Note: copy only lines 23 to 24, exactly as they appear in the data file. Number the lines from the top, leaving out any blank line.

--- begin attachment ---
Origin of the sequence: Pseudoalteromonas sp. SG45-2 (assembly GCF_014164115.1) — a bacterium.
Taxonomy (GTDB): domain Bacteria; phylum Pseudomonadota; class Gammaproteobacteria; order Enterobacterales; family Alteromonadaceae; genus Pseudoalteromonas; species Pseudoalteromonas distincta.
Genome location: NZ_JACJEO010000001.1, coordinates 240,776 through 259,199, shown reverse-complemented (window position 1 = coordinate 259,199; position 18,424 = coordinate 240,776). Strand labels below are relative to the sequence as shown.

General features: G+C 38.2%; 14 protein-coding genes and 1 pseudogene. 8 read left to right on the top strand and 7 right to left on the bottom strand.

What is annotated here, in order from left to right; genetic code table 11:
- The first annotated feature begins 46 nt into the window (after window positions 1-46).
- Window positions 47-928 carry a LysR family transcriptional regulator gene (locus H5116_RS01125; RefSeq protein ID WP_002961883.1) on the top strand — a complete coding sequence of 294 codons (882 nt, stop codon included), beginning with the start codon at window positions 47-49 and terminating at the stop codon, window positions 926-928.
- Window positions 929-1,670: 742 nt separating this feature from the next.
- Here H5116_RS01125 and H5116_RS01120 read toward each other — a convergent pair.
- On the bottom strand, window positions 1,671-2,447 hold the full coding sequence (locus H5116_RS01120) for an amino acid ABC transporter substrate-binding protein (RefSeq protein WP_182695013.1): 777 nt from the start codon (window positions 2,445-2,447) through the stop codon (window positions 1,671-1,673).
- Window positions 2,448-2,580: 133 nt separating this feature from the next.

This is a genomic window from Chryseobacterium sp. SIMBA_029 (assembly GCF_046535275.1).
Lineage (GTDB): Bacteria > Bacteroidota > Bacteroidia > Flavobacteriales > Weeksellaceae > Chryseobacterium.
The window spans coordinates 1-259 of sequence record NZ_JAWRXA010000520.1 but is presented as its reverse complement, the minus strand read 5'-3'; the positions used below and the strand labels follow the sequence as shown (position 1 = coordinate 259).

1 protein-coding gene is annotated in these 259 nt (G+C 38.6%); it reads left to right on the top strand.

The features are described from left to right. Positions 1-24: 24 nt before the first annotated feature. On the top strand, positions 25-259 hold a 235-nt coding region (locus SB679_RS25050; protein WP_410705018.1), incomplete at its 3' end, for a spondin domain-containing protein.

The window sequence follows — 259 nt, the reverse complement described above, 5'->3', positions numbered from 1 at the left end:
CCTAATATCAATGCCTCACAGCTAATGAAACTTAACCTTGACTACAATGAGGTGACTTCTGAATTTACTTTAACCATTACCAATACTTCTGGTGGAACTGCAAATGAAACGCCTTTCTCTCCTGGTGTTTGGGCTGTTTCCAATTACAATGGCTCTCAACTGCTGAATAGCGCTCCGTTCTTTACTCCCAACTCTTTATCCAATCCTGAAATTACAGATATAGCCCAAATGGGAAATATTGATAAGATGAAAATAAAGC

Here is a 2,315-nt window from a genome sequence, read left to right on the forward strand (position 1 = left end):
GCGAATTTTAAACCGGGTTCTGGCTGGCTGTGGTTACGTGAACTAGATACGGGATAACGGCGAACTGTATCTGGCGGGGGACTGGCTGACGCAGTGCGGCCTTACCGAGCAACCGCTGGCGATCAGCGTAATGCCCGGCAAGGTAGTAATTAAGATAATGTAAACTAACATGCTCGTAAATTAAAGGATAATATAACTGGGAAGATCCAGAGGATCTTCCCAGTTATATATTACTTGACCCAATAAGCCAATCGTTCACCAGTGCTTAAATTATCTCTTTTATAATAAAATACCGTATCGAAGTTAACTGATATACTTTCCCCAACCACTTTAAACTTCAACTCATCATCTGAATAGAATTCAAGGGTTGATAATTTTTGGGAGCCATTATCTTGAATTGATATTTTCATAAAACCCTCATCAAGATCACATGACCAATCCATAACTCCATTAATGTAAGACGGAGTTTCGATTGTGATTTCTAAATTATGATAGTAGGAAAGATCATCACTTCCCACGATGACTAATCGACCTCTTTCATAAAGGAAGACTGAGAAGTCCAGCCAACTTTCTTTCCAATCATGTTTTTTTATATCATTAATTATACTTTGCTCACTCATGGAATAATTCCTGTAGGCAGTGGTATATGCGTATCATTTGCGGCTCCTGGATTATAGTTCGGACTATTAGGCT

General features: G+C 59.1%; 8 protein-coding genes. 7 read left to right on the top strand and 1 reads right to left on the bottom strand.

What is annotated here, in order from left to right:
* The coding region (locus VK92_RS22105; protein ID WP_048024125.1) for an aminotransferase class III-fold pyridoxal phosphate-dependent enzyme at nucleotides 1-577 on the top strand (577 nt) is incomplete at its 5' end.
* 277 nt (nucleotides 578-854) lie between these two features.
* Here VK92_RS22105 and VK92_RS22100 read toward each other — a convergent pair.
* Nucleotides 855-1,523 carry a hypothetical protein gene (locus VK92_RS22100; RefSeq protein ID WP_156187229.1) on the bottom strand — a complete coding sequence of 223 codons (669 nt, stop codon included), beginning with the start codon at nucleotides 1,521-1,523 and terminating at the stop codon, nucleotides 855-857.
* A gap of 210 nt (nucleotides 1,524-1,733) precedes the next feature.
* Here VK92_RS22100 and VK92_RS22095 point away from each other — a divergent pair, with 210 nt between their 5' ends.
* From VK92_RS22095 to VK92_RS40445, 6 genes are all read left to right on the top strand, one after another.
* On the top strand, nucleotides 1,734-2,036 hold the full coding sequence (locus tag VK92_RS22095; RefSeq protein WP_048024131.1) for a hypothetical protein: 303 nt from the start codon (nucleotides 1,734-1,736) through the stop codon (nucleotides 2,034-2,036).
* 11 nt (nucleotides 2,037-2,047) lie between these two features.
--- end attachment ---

* The coding region (locus VK92_RS22105; protein ID WP_048024125.1) for an aminotransferase class III-fold pyridoxal phosphate-dependent enzyme at nucleotides 1-577 on the top strand (577 nt) is incomplete at its 5' end.
* 277 nt (nucleotides 578-854) lie between these two features.